The foundation of Ireland’s success over the Dark Blues in recent years has been a pack that has been able to out-muscle their opponents.
The visitors today have the slightest of weight advantages here, the forwards average weight is 111.8kg versus 110.1kg for the Scots. 
“In the last three games against Ireland we’ve created openings,” said Townsend. 
“We know it’s going to be a real physical contest and that Ireland will have some time in our 22.
“We just have to make sure they don’t come away with points on a regular basis and we must make sure we take our chances when we get them.” 
Scotland will prioritise, as they did against England, playing the smart in the tight, which, in turn, will allow time and space for their player-makers, out-half Finn Russell and full-back Stuart Hogg, room to manoeuvre. 
Captain Hogg, despite having played just two games in the tournament, leads the ‘defenders beaten’ list with 14.
Scotland v Ireland: All you need to know
“Those two players will either play with their dinner suits on or not because of the speed of ball that they will require to be able to play into space,” said Farrell.
“And it’s up to us to make sure that we slow that ball down for them so we can put some pressure on them ourselves.” 
Incidentally, this is the first time since the World Cup that Ireland’s defence will have to deal with Russell, who was absent for the last two encounters.
Level with Sexton, Russell has made five passes that have led to clean breaks in the competition so far.
Scotland have made four changes to the side that lost out to Wales a month ago. WP Nel gets a first start since the World Cup, coming in for Fagerson, while Sean Maitland, Sam Johnson and Jamie Ritchie also start.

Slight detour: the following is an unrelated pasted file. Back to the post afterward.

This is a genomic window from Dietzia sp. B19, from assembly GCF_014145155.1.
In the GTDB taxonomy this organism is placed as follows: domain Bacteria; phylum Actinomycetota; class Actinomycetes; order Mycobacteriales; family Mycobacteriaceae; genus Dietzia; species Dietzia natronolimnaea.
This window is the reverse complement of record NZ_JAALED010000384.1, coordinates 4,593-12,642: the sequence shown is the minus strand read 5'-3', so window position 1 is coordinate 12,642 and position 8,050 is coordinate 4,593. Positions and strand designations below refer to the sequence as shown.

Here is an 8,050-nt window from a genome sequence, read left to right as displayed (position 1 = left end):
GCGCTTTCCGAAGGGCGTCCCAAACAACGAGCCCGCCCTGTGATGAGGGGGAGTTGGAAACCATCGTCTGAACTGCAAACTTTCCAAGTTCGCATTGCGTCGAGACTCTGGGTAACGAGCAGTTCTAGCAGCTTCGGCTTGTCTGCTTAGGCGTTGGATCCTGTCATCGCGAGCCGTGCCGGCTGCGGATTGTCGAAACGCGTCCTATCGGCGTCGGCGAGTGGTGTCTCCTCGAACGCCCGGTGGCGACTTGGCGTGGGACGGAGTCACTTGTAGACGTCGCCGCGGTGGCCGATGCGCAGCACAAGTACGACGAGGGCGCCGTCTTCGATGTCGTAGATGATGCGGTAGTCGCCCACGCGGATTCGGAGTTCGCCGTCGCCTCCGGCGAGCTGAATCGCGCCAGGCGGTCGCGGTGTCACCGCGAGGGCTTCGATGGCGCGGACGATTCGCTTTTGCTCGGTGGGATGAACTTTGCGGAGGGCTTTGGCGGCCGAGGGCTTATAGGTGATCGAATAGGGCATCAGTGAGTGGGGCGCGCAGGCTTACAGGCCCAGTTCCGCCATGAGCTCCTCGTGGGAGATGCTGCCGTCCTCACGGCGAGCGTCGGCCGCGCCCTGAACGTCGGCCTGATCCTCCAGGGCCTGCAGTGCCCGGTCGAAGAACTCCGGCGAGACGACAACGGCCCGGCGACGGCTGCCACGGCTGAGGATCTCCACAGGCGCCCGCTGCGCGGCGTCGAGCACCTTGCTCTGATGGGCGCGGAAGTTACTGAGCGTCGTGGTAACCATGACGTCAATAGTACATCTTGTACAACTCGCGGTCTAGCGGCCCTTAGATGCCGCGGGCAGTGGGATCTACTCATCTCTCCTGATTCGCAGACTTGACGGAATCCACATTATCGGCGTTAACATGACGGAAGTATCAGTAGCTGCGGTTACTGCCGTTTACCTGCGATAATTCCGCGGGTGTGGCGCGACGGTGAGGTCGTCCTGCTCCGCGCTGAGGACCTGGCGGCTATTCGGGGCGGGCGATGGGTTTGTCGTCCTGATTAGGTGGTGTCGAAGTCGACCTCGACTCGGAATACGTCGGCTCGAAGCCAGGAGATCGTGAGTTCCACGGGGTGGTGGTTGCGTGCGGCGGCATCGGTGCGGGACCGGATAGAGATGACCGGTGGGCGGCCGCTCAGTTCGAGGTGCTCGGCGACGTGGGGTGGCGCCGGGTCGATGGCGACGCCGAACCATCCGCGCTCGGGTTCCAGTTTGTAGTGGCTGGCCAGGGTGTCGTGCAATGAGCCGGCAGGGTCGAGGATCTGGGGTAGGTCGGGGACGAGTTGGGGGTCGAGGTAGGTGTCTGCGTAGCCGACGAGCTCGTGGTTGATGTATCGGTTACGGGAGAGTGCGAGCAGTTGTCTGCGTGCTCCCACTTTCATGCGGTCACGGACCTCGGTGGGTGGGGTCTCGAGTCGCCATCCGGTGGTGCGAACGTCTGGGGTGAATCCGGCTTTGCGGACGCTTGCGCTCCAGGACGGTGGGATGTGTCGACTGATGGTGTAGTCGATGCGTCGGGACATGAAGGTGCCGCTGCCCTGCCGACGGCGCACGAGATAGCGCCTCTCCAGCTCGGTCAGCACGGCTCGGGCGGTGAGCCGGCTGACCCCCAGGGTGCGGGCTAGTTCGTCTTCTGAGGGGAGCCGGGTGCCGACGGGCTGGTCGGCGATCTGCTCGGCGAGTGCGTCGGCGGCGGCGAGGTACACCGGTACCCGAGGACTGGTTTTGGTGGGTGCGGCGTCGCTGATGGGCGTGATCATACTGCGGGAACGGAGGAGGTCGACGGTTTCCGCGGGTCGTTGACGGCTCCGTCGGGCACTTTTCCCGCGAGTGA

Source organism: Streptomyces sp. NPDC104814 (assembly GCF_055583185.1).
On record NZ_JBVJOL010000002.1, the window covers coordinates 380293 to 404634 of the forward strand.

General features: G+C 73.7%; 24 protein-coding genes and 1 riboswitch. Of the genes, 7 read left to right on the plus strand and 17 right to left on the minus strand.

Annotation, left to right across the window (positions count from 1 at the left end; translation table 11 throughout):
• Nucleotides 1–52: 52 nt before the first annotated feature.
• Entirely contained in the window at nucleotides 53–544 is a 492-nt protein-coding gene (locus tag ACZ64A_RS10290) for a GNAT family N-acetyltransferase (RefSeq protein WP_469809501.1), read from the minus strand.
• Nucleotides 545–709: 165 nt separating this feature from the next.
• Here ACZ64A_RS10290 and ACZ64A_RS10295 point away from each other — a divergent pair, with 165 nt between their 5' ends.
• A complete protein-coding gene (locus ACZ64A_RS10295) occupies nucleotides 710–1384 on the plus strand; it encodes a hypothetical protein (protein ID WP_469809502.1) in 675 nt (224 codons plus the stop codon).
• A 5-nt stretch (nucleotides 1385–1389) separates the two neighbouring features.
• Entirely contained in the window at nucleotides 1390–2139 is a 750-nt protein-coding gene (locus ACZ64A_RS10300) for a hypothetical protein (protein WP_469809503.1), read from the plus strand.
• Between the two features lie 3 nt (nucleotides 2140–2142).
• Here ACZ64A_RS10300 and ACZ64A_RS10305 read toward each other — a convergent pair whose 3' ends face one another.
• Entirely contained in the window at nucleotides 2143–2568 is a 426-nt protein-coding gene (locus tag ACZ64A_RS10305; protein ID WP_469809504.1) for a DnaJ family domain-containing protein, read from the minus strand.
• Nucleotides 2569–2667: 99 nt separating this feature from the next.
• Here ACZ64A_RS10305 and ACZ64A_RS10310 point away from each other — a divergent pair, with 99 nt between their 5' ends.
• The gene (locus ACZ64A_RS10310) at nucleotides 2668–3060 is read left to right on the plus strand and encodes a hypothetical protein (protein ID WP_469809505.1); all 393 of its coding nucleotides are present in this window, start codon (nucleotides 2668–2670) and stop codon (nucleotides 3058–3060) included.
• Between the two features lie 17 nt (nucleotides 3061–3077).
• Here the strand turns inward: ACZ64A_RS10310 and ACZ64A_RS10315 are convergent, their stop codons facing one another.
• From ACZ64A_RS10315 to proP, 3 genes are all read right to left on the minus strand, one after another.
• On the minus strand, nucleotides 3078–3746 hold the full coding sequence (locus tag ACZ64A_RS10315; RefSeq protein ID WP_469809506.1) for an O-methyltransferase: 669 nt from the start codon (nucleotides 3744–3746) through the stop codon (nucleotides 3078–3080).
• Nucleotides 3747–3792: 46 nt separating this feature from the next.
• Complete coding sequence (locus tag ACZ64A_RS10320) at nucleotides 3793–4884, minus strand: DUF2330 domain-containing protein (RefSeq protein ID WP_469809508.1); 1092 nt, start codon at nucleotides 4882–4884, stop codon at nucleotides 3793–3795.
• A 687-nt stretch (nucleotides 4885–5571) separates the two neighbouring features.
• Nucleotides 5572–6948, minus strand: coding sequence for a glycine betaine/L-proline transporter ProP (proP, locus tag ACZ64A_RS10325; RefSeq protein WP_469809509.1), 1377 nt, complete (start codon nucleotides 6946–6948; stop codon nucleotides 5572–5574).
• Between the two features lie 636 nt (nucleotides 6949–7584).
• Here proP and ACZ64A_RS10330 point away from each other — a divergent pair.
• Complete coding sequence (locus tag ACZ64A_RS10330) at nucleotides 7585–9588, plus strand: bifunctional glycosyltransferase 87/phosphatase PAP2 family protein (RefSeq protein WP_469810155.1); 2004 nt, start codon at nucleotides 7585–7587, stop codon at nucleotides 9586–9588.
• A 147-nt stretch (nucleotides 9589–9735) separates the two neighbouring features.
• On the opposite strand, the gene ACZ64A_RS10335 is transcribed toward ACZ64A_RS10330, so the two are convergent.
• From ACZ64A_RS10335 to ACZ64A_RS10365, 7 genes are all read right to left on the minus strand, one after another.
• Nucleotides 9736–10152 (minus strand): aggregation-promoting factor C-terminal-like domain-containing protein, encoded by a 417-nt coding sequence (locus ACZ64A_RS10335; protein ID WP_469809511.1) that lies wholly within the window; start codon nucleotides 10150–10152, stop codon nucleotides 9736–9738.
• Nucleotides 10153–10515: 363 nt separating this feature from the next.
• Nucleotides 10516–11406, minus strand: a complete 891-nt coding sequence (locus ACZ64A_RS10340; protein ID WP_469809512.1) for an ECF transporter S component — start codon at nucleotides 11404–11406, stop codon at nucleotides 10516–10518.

Farrell has opted to retain Jamison Gibson-Park ahead of the injury-free Conor Murray, while the front row is freshened up with the inclusion of Cian Healy and Rob Herring. For the day that’s in it, Keith Earl switches in for Jordan Larmour on the right wing, the Munster man’s aerial prowess preferred for the occasion.
The ever-dependable CJ Stander wins a 50th cap. 
While Ireland are fighting to produce hard evidence that things are going in the right direction, Scotland are fighting for hardware in the shape of a Guinness Six Nations title. It’s 1999 since they last won the championship. 
The wind was knocked out of Ireland’s sails by two losses, but Scotland are still in the race.
We’ve seen in the past that having something tangible on the line often gives a team that extra per cent in desire and in a game that is bound to be tight, that could just make the difference.
Verdict: Scotland 
Scotland: Stuart Hogg, Sean Maitland, Chris Harris, Sam Johnson, Duhan van der Merwe, Finn Russell, Ali Price; Rory Sutherland, George Turner, WP Nel, Scott Cummings, Jonny Gray, Jamie Ritchie, Hamish Watson, Matt Fagerson.
Replacements: David Cherry, Jamie Bhatti, Simon Berghan, Grant Gilchrist, Nick Haining, Scott Steele, Huw Jones, Darcy Graham.
Ireland: Hugo Keenan, Keith Earls, Garry Ringrose, Robbie Henshaw, James Lowe, Johnny Sexton (capt), Jamison Gibson Park; Cian Healy, Rob Herring, Tadhg Furlong, Iain Henderson, James Ryan, Tadhg Beirne, Will Connors, CJ Stander 
Replacements: Ronan Kelleher, Dave Kilcoyne, Andrew Porter, Ryan Baird, Jack Conan, Conor Murray, Billy Burns, Jordan Larmour. 
Referee: Romain Poite (FFR)
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Follow Scotland v Ireland (kick-off 3pm, Sunday) via our live blog on RTE.ie and the RTÉ News app or listen live on RTÉ Radio 1’s Sunday Sport. Highlights on Against the Head on RTÉ2 and RTÉ Player, 8pm Monday.